City Paper Mocks Competitors For 'Policies' Over Stewart/Colbert Rallies

from the restoring-sanity dept

It’s been pretty amusing watching various journalism outfits issue official “rules” to their journalists about this weekend’s “Rally to Restore Sanity/March to Keep Fear Alive” put on by Jon Stewart and Stephen Colbert. NPR specifically banned journalists from participating while the Washington Post similarly warned reporters, that they could “observe,” but “cannot in any way put themselves in a position that could be construed as supporting (or opposing) that cause.” Yes, how dare reporters be seen supporting sanity!

Now, as a bunch of folks have sent in, the much smaller Washington City Paper has issued an amusing satirical memo to its own staff, mocking the leaked memos from those other news organizations:

  1. You may attend the rallies in a non-participatory fashion.
  2. However, because the rallies are comic events, you may not laugh.
  3. The act of not laughing, though, can be just as politically loaded as the act of laughing. Therefore, staffers are advised to politely chuckle, in a non-genuine manner, after each joke.
  4. To avoid any perception of bias, please make sure to chuckle at all jokes, whether or not you find them funny. As journalists, we must make sure to not allow our personal views of “humorous” or “non-humorous” to affect our public demeanor.
  5. Likewise, it could be devastating to our impartial reputation if our staffers were seen laughing at something that was not intended as a joke, thereby appearing to mock the entire event. If we are lucky, the comedians will have a drummer on hand whose rim-shots may be used as a cue for when to politely chuckle.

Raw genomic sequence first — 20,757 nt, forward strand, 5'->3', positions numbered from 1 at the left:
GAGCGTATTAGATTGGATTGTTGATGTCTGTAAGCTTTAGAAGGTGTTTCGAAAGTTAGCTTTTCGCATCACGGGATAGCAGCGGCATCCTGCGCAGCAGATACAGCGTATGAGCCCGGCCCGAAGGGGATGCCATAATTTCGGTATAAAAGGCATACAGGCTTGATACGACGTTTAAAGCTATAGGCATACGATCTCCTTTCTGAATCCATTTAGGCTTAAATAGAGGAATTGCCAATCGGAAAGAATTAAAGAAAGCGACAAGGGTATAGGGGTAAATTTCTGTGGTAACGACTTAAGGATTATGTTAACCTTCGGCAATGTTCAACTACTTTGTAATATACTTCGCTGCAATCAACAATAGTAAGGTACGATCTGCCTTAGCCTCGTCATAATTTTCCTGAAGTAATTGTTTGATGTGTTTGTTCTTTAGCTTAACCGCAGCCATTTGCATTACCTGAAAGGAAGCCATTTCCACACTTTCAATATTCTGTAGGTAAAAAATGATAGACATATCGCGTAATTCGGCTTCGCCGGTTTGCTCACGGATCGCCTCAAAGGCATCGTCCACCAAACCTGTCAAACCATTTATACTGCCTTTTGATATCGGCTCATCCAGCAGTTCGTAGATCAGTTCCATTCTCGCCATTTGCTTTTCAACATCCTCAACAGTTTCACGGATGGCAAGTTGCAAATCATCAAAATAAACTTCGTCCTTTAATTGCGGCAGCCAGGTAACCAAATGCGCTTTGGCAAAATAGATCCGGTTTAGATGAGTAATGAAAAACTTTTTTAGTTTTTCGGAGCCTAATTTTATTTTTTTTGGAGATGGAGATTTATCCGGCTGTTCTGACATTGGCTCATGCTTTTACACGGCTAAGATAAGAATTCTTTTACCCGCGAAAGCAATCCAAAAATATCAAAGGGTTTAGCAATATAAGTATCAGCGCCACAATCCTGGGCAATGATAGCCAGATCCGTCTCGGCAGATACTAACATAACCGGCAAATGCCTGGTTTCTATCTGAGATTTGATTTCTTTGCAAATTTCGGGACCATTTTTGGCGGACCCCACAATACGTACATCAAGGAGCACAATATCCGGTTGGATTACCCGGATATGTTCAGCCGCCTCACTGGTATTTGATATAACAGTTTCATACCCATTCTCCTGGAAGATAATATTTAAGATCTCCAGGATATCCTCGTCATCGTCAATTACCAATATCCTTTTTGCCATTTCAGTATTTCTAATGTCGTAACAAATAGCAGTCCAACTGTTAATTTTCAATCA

6. If no non-verbal cues for laughter are available, please observe audience members around you. If they are laughing, imitate their laughter with a non-genuine polite chuckle. If they are not laughing, remain stone-faced. Whatever you do, do not apply your own personal cognitive skills to determining the humorousness of any particular clip. Such an approach exposes us to charges of bias.
  7. On the other hand, a situation could arise where partisan foes of the Comedy Central hosts laugh at them in a derisive manner unrelated to the timing of their on-stage jokes. In this case, your failure to join in the mockery could potentially be interpreted as a sign that you disagree with the derision–an equally distasteful indication of bias. Please follow the above guidelines and also chuckle politely, but not genuinely, at any instances of counter-comedy.
  8. In our experience, public appearances by comedy figures also draw audiences whose members frequently make jokes amongst themselves. These attempts at humor might not necessarily fit into the rational example of protesters versus counter-protesters outlined in the guidelines above. However, you could nonetheless indicate a great deal about your personal biases via your decision as to whether or not you laugh along when the person next to you riffs about, say, marginal tax rates. Please make sure to follow the above guidelines and respond via polite, non-genuine, mild guffaws to the jibes of amateur comics in the audience.